Which brings me back to baptism.


I’m not concerned with the outward signs, like how much water, dipping or pouring, child or adult. I want rather to look at some questions surrounding Messiah’s baptism and ours.


Why did he do it?


Why did Jesus have himself “done?”  Whatever possible repentance did this unique Child of God need to make? None, presumably.


Why then? Because God was calling him to identify with others; to stand with them; to be numbered with taxgatherers and sinners. Jesus was called to throw in his lot with those who shared his human nature, yet in the ways of sin were so unlike him. It was an act of sweet-sour communion


When St Paul talks about baptism, he says that it is an incorporation into the body of Christ.  Galatians 3: 26-27:  Through faith, in Christ Jesus you are all children of God. For as many of you who were baptised into Christ have put on Christ like a garment.


In our baptism, we who are unworthy of God, are placed in the new community of Christ Jesus which is counted as worthy (holy) because of his holy Presence. All distinctions are annulled. So Paul excitedly tells us that in Christ there is neither Jew nor Greek, slave or free person, male or female.


Race, gender and class, are dismantled by God, declared illegitimate by Christ’s baptism and ours. We are placed together in the one body in spite of our perceived differences. A part of the meaning of baptism is that in Christ we seek the “other”, care for the “other”, respect the “other”, serve the “other,” even though we may strongly disagree on creation issues or find the other person not to our natural liking.


by this world’s reckoning. It is a supra-natural fellowship.  No wonder the early Christians were sometimes called a “second race” or a “ new tribe. We could rightly add to Paul’s words by saying that when we are baptised in Christ, there is no longer---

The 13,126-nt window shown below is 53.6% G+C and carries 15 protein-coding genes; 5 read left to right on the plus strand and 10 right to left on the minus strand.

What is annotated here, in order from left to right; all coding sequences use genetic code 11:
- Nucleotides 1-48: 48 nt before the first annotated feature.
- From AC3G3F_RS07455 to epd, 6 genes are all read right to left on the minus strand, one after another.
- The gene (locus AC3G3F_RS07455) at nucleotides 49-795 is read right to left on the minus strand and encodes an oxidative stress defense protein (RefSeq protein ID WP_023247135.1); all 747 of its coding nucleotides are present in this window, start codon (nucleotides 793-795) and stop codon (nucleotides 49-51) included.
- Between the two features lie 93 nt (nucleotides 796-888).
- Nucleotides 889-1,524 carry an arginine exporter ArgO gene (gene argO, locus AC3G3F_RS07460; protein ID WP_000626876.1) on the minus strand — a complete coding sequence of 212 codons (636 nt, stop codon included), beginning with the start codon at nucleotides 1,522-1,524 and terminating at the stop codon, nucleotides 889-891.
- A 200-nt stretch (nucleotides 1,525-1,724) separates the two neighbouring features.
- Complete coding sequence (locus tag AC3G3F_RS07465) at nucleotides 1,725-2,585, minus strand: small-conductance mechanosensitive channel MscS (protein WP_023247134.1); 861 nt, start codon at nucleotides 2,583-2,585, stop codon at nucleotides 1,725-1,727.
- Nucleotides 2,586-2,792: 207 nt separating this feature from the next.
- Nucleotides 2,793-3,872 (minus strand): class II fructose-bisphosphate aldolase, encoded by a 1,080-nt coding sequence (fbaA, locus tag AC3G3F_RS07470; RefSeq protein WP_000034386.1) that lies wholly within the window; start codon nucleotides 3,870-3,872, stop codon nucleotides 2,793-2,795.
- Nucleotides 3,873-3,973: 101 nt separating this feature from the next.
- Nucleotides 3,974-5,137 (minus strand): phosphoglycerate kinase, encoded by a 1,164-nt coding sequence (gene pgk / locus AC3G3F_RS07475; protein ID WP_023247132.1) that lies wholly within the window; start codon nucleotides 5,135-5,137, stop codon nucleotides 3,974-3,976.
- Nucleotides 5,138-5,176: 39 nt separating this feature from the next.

married or single,     Australian or Asian,     clergy or laity,     evangelical or high church,     Liberal or Labour,     theological conservative or theological radical,     young people or the elderly,     the clever or the ignorant,     doctor or labourer,     the clean or the unclean,     social justice people or spiritual retreat people,     life-long Christians or new converts,     straight or gay people,     orthodox or heretical,     millionaire or pensioner,     Pope or choir boy.




That is not to say that we all must become alike, or sweetly agree on every topic.. God forbid! 


We retain many of our differences.  And these differences can of course lead us into stringent debate on awkward issues, and may cause considerable stress and pain.  Witness the travail presently endured in the church over the issue of homosexuality. At times we might feel confused and threatened by our differences. But these differences are all subservient to the Spirit of Christ.


The baptismal community of Messiah Jesus is not to allow the world’s fears and prejudice (and its penchant for ostracising discomforting minorities) to shape us. The secular society does not dictate how we value certain types and groups of people.. In Christ the noisy infant is as valuable as a bishop, and a prostitute as precious as a Sunday School Teacher.


For this reason I prefer Christian names to be used in the informal life of the church. This is not because we should all gush around, pretending to be good mates in a religious club, but because our baptismal names signify the only essential status we have in the community of Christ.  I rejoice when 4 year old Thomas calls me Bruce, and I hope 95 year old Daphne rejoices when I use the precious name she was given at her baptism.




Today then, we remember a young man from Nazareth, having himself “done” in the Jordan River. We treasure his readiness to be numbered with us. We rejoice that the Spirit alighted on him like a dove, affirming the decision of the beloved Son of God to stand among taxgatherers and sinners in those baptismal waters.


We rejoice also that we here are indeed a baptised people; Not clones, but a diverse motley mob who are (unnaturally) one in Christ Jesus; An odd people, rejecting the world’s classism, racism, sexism, elitism; and sectarianism; An uncomfortable people, faithfully wrestling with issues we would have much preferred to avoid. A new race, drawn from the highways and byways of life to find ourselves face to face. A surprising community, treasuring one another in a fellowship that no social engineer could ever devise.